What Is Backdrafting? And How to Prevent it?

If you own or recently installed a ducted range hood, you want to ensure that it operates as efficiently as possible. This involves reducing or eliminating backdrafting from your range hood’s exhaust duct system. But what is backdrafting?

Backdrafting happens when outside air enters your range hood duct and becomes trapped inside the duct. This air is then forced back into the kitchen, hence the term “backdrafting.”

But there is a lot more to discuss, So, in this article, we will cover what a backdrafting is, why it’s important, and how you can prevent it, so you can keep your kitchen properly ventilated. We’ll also talk about what can happen if the problem isn’t addressed.

Editor’s note: This article has been updated on September 12, 2021 to include additional information regarding backdrafting.

What is Backdrafting?

A backdraft is a reverse movement of air. Backdrafting occurs when air that is meant to be ventilated outside, gets trapped in the ductwork of the home. That air can then make its way back into the home, or remain in your ducts allowing grease and oil to stick to the sides of your ductwork. This severely reduces the efficiency of your ventilation system.

How to prevent backdrafting

Here are five tips for preventing backdrafting in your range hood duct.

1. Use a backdraft damper

You can install a backdraft damper in line with your ductwork or at the point where your hood meets the ductwork.

A backdraft damper prevents outside air from entering the range hood duct. This is the most effective method of preventing back-drafting in the first place. As soon as the hood is turned on, the damper opens, allowing fresh air to enter your home from the outside. When you turn off your hood, the vent closes, preventing outside air from entering the duct.

Installing an inline backdraft damper a few feet away from the outside of your home will yield the best results.

If you want to see how these dampers work and how to install one, take a look at this video from Fresh Air Manufacturing Co.

‘Back Draft Damper Installation – How to Install a Damper’ by Air Manufacturing Co.

2. Use a wall or a roof cap

Installing a wall or roof cap at the end of your duct run will help to further reduce the possibility of backdrafting. As a result, not only does outside air not get into the duct, but it also prevents leaves, dirt, and small animals from getting into your ductwork

3. Limit the length of your duct run

In order for the range hood to be effective, it must move the air with enough force to get it out of the duct and out of the home. As a result, if your duct run is excessively long, the air in your duct may become stagnant and begin to flow back into your kitchen.

4. Reducing the number of elbows in your ductwork

The more elbows you use, the more work is required to exhaust the air in your kitchen, this can significantly increase the chance that unwanted air will get trapped inside your ductwork. If you absolutely must use more than two elbows, we recommend getting a range hood with enough CFM to handle the twists and turns in your ductwork. 

  • Consider including at least 18″ of straight run before adding an elbow when installing your ductwork. 
  • 5′ should be added to the total length of your duct run for each elbow in your ductwork. Consider the following example: a 25-yard straight run is about the same as a 15-yard run with two elbows.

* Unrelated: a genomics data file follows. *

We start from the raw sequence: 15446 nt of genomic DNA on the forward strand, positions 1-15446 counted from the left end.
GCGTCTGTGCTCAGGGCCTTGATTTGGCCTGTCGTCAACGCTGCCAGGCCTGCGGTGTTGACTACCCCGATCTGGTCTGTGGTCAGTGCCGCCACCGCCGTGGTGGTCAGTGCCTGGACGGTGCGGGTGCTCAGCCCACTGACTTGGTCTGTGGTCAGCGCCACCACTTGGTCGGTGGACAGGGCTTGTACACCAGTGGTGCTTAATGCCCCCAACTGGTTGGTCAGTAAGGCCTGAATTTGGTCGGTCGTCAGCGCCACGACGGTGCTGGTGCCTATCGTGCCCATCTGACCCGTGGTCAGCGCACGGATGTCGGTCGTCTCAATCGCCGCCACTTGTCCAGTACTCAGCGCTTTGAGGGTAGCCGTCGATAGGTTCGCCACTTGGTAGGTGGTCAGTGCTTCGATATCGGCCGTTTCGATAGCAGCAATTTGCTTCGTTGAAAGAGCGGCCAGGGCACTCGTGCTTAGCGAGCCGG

• Ensure there is at least 24″ of straight duct between each elbow before installing the duct

5. Keep your filters clean

Using clean range hood filters will guarantee that the air coming from your kitchen is circulated smoothly through your range hood.

Inside A Clean Ventilation Ductwork What is Backdrafting
Inside a clean ventilation duct.

What are the consequences of backdrafting

1. Grease will accumulate in your ductwork

When backdrafting occurs, not all of the kitchen air will make it to the outside. Some of that air will remain trapped within the ductwork. Over time, the grease and oils from that air will stick to the sides of the duct, lowering the efficiency of your range hood’s performance significantly.

In most cases, you will never have to clean the ductwork in your range hood. Just make sure to clean those filters every three to six weeks to keep them running smoothly.

2. Your range hood’s lifespan will decrese

Backdrafting occurs when outside air pushes against inside air that’s trying to escape through the kitchen vents and into the outdoors. And the duct system must contend with a great deal of resistance.

As a result, your hoods motors need to work harder in order to move the air out of your home. Over time, this puts a significant amount of strain on the motor, reducing the lifespan of your range hood.

3. Smoke and odors will remain in your kitchen

As time passes, you may begin to notice that smoke and cooking odors aren’t leaving your kitchen as quickly as they once did. 

If you notice that your hood isn’t working properly, check to see if you have a backdraft damper and a wall or roof cap installed. 

Double-check your duct installation to ensure that you’re following the industry’s recommended procedures. 

Conclusion

In this article, we discuss what back drafting is, how it works and how to prevent it. We hope you use this information to take any backdrafting issues you may have or prevent it from ever becoming an issue in the first place. Below are some key takeaways:

Key takeaways

  • A range hood can keep your kitchen cooker.
  • A ductless range hood will not cool down your kitchen, only a ducted hood will.
  • The air outside should be cooler than inside to be cool down the kitchen.
  • Don’t leave your hood fan on for more than 2 hours at a time.

 If you’d like to learn more about range hoods, check out our full blog here. Stay safe!

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